The template for Turin's transformation should be the former Fiat factory, an 800,000-square-foot masterpiece of Modernism built in the 1920's by Giacomo Trucco that has been repurposed by Renzo Piano. It is located in the Lingotto section of the city, where the media village will be during the Olympics. The structure now holds two Le Meridien hotels, the Pinacoteca Giovannie Marella Agnelli (displaying masterpieces from the Agnelli collection, including works by Matisse, Modigliani, and Manet), an upscale mall, offices, a vast convention center (where the Slow Food Festival takes place every other year), and, on the ground floor, a botanical garden. Piano left the exterior of the factory intact: its industrial grid of giant windows, themselves gridded into smaller panes, seems a modern extension of the Savoy rulers' plan for the city center. The old test track is still on the roof: Michael Caine drove a Mini Cooper around it in the original version of The Italian Job. (Le Meridien guests can now jog on it.)
Of course, Athens famously built a new subway system and stadium for the 2004 Summer Olympics, spending $10 billion on the Games, and in the end many Greeks came to believe the cost wasn't worth it. But the Winter Olympics are much less expensive, and for the most part take place within smaller spaces, many of which the city did not have to specially build. The figure-skating venue will be the 1961 Eero Saarinenesque exhibition center. The Palasport Olimpico, an ice-hockey arena, will be housed in a multiuse structure. Turin's old Municipal Stadium, erected in 1933 under Mussolini, will be the site of the opening and closing ceremonies. True to the city's work ethic, everything is ahead of schedule.
The deputy president of Turin's Olympic organizing committee, Evelina Christillin, says that the only serious obstacle in planning these Olympics was a lack of sponsorship money from Italian companies. The reason, Christillin says, is that "there is too much soccer in Italy. It is impossible to get people interested in supporting other sports." The country's economic problems are another reason; Italian companies don't have much money to throw around. In November, only 500,000 tickets to Olympic events had been sold, and the organizing committee was still looking for 100 million euros to close its budget gaps.
At the time I discovered Turin, I had been living in Rome for a year and was getting tired of the Romans' fondness for eating the same eight or so dishes over and over again. In Turin, the approach to eating is exactly the opposite. Every meal is different, even at the same restaurant. Among the great local dishes are bagna cauda, raw vegetables served with a hot dipping sauce of olive oil, garlic, and anchovies; the local favorite, bollito misto, mixed boiled meats; fantastically tender gnocchi with duck ragout; and risotto al Barolo, made with the great local wine. Whoever said that Italian cooking was really just warming up good ingredients wasn't thinking of Turin. The best meal I had was at Barrique, a formal restaurant with striped wall coverings of taupe and cream. There I ate a terrine made of almost raw veal and chopped vegetables with an egg sauce, followed by sautéed shrimp served with a small round croquette of whitefish stuffed with broccoli, and then an unbelievably tasty rabbit—plump and with perfectly crisp skin.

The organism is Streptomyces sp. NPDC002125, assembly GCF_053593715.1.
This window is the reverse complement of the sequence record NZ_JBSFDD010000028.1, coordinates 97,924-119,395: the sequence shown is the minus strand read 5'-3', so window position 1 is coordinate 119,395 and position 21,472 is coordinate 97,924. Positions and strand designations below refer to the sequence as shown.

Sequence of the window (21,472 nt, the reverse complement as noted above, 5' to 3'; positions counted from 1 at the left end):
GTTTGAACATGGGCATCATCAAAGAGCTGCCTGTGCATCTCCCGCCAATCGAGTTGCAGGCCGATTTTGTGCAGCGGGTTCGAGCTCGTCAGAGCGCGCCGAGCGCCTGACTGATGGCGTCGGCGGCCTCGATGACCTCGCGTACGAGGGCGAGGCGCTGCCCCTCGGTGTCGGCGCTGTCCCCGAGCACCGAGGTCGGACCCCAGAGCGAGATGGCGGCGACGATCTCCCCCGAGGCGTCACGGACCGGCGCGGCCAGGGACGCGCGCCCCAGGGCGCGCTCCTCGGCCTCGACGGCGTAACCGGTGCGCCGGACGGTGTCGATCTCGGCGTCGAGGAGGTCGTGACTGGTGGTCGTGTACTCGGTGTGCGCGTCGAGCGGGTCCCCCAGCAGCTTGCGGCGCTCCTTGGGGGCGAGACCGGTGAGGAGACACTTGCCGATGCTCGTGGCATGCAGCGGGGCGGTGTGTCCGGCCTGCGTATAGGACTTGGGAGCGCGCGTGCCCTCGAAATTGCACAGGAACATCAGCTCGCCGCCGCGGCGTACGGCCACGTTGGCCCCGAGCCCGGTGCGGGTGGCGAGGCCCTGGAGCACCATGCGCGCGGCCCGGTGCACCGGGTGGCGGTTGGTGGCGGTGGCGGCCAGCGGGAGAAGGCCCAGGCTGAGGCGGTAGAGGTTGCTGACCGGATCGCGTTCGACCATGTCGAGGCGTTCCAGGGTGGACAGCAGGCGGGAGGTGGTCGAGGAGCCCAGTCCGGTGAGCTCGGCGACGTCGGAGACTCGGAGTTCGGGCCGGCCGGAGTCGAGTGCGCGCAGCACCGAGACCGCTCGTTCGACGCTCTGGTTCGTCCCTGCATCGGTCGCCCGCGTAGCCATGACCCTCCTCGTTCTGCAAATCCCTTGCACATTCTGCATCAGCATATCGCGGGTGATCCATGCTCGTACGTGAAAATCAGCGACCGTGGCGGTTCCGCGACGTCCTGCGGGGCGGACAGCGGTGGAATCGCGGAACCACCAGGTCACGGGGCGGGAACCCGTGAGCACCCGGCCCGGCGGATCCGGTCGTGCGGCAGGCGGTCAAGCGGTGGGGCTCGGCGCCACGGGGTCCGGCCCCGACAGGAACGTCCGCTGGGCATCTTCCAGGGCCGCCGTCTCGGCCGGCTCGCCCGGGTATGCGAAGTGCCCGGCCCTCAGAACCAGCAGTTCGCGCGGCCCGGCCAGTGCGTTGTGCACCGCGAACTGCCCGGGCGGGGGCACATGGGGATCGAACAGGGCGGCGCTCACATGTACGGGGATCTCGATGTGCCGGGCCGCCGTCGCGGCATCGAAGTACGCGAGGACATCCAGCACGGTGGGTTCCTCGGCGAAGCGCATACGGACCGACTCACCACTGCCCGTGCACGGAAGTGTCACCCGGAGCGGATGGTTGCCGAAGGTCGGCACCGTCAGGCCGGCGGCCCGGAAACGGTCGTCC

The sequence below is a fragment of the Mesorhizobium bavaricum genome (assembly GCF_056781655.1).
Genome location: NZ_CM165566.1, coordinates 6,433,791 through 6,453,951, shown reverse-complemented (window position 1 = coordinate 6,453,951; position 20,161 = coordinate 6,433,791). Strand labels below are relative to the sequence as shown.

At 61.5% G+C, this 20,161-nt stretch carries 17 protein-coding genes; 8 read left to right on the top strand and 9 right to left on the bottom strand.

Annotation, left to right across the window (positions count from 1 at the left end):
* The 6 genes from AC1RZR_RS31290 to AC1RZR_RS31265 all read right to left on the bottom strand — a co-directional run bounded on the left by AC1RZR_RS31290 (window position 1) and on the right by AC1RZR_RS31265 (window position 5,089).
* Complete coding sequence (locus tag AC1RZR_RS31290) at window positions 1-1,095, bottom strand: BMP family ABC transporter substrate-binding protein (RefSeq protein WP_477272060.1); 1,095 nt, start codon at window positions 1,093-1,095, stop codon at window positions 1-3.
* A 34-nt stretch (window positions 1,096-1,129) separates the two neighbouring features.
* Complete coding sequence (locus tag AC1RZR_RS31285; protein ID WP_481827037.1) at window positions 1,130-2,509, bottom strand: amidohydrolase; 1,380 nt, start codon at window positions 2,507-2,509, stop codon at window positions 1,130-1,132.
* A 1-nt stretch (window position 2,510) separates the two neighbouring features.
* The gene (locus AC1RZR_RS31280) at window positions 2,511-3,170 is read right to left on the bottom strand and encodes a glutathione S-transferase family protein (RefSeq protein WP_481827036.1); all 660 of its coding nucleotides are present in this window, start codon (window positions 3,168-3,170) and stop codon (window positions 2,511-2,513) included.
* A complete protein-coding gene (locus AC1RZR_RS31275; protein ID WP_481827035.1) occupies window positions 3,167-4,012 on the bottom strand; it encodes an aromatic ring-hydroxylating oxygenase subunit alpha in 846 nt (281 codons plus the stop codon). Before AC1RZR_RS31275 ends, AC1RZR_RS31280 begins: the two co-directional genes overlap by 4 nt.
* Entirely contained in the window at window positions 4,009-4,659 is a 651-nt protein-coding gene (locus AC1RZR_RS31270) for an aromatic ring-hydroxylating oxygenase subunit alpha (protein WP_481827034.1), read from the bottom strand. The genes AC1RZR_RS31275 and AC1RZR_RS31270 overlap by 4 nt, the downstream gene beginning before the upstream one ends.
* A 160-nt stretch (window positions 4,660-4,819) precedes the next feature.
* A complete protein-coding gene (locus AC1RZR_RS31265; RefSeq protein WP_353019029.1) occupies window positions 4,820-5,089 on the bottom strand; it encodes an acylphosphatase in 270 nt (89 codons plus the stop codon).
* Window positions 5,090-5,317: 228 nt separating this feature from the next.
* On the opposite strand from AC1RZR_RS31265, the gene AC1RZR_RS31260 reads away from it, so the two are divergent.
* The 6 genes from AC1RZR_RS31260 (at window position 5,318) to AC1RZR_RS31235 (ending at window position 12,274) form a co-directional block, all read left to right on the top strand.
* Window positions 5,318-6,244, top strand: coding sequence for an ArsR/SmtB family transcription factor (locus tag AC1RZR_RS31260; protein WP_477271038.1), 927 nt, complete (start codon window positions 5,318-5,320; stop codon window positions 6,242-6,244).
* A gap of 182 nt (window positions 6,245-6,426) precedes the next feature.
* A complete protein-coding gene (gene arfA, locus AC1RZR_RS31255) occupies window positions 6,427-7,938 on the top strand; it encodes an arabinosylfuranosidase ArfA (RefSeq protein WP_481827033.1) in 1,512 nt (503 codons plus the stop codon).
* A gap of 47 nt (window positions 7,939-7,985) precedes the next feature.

Yet the food I retain the most vivid impression of came not from one of the city's gastronomic temples, but rather from a white plastic bucket. The bucket was stashed inside Roberto Pierro's kitchen at Tre Galli, a casual, sunlit place where the waitresses are beautiful and you often see politicians and journalists eating lunch. Inside the bucket, wrapped in damp bits of paper towel, was Pierro's supply of white truffles, a bounty of the Piedmont region. Roberto brought the bucket to the table, picked out a fat truffle, weighed it on his pocket scale, shaved slices onto undressed pasta with his truffle shaver, and then weighed the truffle again to determine how much to charge. These truffles are the rarest, most wonderful delicacy, and once you've got the scent in your nose it stays with you all the time you're in Turin.
On my last afternoon, I went to Al Bicerin, the café where Count Cavour and Giu- seppe Mazzini whispered their schemes to unite Italy. The café's eponymous drink has three layers: coffee on the bottom, dark chocolate above it, and sweet, frothy milk on top. You don't stir it, because the taste is in the layers. I would say the same thing about Turin. It's a city of separate parts, but it has more flavor that way. You move from the superficial pleasures of its surface to the darker, more complex layer below, until finally you strike the fuel that sends you back through the misty streets, to work.